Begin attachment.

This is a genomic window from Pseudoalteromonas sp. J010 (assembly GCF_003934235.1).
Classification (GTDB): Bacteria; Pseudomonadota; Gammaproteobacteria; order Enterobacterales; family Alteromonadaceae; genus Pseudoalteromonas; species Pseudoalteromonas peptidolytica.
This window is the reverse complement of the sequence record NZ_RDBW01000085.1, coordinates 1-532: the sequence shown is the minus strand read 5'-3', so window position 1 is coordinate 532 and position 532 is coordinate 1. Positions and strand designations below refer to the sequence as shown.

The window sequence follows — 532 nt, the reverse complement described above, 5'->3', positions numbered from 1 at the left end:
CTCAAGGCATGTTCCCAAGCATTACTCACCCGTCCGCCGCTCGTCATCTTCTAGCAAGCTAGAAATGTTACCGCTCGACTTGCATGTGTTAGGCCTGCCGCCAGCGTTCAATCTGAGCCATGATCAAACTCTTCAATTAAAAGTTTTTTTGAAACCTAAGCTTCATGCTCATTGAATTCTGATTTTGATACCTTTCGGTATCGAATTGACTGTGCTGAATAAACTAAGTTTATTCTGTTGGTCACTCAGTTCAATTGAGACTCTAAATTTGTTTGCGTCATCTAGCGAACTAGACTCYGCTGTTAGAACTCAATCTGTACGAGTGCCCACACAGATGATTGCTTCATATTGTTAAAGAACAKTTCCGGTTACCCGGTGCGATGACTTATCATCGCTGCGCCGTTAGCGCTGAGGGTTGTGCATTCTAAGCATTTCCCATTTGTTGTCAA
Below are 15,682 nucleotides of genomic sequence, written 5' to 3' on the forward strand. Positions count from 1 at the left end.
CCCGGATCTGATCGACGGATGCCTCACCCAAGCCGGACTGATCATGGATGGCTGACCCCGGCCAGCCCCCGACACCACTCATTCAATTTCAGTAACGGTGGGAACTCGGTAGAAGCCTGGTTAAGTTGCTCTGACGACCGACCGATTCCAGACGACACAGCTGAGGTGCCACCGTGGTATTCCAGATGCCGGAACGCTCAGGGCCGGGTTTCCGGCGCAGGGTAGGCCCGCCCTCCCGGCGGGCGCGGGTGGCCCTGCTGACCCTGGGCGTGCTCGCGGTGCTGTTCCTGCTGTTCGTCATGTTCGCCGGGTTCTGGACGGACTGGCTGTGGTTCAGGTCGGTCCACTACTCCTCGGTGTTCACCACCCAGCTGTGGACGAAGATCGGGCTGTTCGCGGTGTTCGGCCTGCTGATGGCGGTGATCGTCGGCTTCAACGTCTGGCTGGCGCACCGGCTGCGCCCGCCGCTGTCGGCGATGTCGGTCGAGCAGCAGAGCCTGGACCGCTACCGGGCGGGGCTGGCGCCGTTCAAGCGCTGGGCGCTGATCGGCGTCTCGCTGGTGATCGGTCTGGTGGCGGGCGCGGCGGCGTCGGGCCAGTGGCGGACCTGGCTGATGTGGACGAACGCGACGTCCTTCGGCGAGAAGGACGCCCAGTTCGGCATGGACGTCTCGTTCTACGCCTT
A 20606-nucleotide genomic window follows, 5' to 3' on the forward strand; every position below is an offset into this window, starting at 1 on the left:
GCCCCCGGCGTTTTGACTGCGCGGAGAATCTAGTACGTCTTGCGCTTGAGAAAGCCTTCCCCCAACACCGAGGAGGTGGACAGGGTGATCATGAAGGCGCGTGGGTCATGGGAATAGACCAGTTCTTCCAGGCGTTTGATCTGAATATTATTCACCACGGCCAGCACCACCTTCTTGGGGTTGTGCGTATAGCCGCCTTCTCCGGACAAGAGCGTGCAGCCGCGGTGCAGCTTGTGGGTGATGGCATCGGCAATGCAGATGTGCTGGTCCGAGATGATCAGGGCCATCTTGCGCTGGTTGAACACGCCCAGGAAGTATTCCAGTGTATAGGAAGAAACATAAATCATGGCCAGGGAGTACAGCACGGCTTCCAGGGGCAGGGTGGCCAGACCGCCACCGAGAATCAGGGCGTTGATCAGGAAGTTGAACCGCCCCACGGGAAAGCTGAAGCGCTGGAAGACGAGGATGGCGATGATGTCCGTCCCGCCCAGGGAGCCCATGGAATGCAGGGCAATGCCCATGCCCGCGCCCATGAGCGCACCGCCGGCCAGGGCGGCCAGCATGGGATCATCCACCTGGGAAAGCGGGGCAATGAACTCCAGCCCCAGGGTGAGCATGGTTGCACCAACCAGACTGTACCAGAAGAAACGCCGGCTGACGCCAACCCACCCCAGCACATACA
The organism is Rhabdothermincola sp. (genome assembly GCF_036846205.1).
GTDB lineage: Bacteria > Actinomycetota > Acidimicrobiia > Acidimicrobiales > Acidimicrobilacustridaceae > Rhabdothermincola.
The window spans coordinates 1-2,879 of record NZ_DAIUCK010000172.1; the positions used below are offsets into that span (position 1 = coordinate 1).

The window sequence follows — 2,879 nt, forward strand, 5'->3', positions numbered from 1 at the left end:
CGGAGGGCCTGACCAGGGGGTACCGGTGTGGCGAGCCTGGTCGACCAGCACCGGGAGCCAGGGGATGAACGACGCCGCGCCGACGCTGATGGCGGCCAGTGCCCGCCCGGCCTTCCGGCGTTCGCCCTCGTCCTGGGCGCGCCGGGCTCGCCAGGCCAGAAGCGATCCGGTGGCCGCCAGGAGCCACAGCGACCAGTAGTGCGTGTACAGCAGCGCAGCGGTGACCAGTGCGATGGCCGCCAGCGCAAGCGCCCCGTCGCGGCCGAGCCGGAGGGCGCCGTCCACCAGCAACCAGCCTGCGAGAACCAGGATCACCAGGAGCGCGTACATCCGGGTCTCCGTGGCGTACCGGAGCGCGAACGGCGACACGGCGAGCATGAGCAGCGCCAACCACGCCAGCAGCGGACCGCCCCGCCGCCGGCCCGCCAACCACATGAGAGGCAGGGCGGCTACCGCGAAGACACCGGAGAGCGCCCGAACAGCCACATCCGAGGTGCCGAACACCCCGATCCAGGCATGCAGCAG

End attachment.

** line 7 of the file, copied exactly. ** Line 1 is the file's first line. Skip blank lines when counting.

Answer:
CCCGGATCTGATCGACGGATGCCTCACCCAAGCCGGACTGATCATGGATGGCTGACCCCGGCCAGCCCCCGACACCACTCATTCAATTTCAGTAACGGTGGGAACTCGGTAGAAGCCTGGTTAAGTTGCTCTGACGACCGACCGATTCCAGACGACACAGCTGAGGTGCCACCGTGGTATTCCAGATGCCGGAACGCTCAGGGCCGGGTTTCCGGCGCAGGGTAGGCCCGCCCTCCCGGCGGGCGCGGGTGGCCCTGCTGACCCTGGGCGTGCTCGCGGTGCTGTTCCTGCTGTTCGTCATGTTCGCCGGGTTCTGGACGGACTGGCTGTGGTTCAGGTCGGTCCACTACTCCTCGGTGTTCACCACCCAGCTGTGGACGAAGATCGGGCTGTTCGCGGTGTTCGGCCTGCTGATGGCGGTGATCGTCGGCTTCAACGTCTGGCTGGCGCACCGGCTGCGCCCGCCGCTGTCGGCGATGTCGGTCGAGCAGCAGAGCCTGGACCGCTACCGGGCGGGGCTGGCGCCGTTCAAGCGCTGGGCGCTGATCGGCGTCTCGCTGGTGATCGGTCTGGTGGCGGGCGCGGCGGCGTCGGGCCAGTGGCGGACCTGGCTGATGTGGACGAACGCGACGTCCTTCGGCGAGAAGGACGCCCAGTTCGGCATGGACGTCTCGTTCTACGCCTT